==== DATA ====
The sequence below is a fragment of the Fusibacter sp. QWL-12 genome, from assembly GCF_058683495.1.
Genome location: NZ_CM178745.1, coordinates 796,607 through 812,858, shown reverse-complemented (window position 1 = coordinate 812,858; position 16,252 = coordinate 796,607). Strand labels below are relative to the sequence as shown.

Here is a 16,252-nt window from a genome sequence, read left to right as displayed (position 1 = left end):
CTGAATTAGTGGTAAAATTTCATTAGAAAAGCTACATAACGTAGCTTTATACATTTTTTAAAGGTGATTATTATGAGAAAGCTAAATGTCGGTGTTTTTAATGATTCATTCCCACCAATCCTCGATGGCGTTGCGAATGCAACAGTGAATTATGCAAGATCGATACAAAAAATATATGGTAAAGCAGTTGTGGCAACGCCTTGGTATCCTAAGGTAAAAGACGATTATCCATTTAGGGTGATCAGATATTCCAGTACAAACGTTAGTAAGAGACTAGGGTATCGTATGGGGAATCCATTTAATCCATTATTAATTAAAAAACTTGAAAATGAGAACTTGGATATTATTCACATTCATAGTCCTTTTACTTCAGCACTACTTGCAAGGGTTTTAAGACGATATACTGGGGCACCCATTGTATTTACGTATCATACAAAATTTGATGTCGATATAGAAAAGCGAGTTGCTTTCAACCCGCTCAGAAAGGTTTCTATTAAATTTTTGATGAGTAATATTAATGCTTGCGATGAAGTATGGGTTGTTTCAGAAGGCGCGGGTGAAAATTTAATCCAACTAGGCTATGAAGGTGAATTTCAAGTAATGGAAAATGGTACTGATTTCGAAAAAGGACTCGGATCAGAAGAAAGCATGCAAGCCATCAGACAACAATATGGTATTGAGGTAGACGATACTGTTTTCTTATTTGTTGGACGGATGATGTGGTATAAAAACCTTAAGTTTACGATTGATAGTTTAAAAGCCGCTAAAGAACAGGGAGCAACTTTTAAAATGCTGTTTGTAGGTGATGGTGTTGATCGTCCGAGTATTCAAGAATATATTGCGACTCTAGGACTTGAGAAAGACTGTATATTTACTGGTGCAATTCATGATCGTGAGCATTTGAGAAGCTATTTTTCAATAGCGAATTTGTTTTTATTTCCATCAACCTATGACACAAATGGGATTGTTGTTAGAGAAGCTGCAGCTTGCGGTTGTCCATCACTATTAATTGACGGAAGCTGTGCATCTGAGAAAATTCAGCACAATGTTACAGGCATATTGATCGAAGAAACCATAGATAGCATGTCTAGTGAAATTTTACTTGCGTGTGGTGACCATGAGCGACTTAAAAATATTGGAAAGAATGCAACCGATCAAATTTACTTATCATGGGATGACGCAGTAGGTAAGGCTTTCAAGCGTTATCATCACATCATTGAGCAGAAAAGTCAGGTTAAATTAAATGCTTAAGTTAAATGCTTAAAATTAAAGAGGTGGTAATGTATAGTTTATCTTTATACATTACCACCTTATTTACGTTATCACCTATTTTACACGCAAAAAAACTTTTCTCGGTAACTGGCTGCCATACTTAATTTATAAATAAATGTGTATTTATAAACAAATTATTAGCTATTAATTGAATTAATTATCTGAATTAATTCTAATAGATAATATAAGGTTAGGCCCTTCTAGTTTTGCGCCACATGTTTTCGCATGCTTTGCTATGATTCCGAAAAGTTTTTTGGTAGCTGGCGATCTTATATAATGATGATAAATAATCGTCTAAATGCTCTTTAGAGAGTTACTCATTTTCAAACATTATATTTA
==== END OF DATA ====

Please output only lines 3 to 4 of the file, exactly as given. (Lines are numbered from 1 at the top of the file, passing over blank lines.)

Here is a 16,252-nt window from a genome sequence, read left to right as displayed (position 1 = left end):
CTGAATTAGTGGTAAAATTTCATTAGAAAAGCTACATAACGTAGCTTTATACATTTTTTAAAGGTGATTATTATGAGAAAGCTAAATGTCGGTGTTTTTAATGATTCATTCCCACCAATCCTCGATGGCGTTGCGAATGCAACAGTGAATTATGCAAGATCGATACAAAAAATATATGGTAAAGCAGTTGTGGCAACGCCTTGGTATCCTAAGGTAAAAGACGATTATCCATTTAGGGTGATCAGATATTCCAGTACAAACGTTAGTAAGAGACTAGGGTATCGTATGGGGAATCCATTTAATCCATTATTAATTAAAAAACTTGAAAATGAGAACTTGGATATTATTCACATTCATAGTCCTTTTACTTCAGCACTACTTGCAAGGGTTTTAAGACGATATACTGGGGCACCCATTGTATTTACGTATCATACAAAATTTGATGTCGATATAGAAAAGCGAGTTGCTTTCAACCCGCTCAGAAAGGTTTCTATTAAATTTTTGATGAGTAATATTAATGCTTGCGATGAAGTATGGGTTGTTTCAGAAGGCGCGGGTGAAAATTTAATCCAACTAGGCTATGAAGGTGAATTTCAAGTAATGGAAAATGGTACTGATTTCGAAAAAGGACTCGGATCAGAAGAAAGCATGCAAGCCATCAGACAACAATATGGTATTGAGGTAGACGATACTGTTTTCTTATTTGTTGGACGGATGATGTGGTATAAAAACCTTAAGTTTACGATTGATAGTTTAAAAGCCGCTAAAGAACAGGGAGCAACTTTTAAAATGCTGTTTGTAGGTGATGGTGTTGATCGTCCGAGTATTCAAGAATATATTGCGACTCTAGGACTTGAGAAAGACTGTATATTTACTGGTGCAATTCATGATCGTGAGCATTTGAGAAGCTATTTTTCAATAGCGAATTTGTTTTTATTTCCATCAACCTATGACACAAATGGGATTGTTGTTAGAGAAGCTGCAGCTTGCGGTTGTCCATCACTATTAATTGACGGAAGCTGTGCATCTGAGAAAATTCAGCACAATGTTACAGGCATATTGATCGAAGAAACCATAGATAGCATGTCTAGTGAAATTTTACTTGCGTGTGGTGACCATGAGCGACTTAAAAATATTGGAAAGAATGCAACCGATCAAATTTACTTATCATGGGATGACGCAGTAGGTAAGGCTTTCAAGCGTTATCATCACATCATTGAGCAGAAAAGTCAGGTTAAATTAAATGCTTAAGTTAAATGCTTAAAATTAAAGAGGTGGTAATGTATAGTTTATCTTTATACATTACCACCTTATTTACGTTATCACCTATTTTACACGCAAAAAAACTTTTCTCGGTAACTGGCTGCCATACTTAATTTATAAATAAATGTGTATTTATAAACAAATTATTAGCTATTAATTGAATTAATTATCTGAATTAATTCTAATAGATAATATAAGGTTAGGCCCTTCTAGTTTTGCGCCACATGTTTTCGCATGCTTTGCTATGATTCCGAAAAGTTTTTTGGTAGCTGGCGATCTTATATAATGATGATAAATAATCGTCTAAATGCTCTTTAGAGAGTTACTCATTTTCAAACATTATATTTA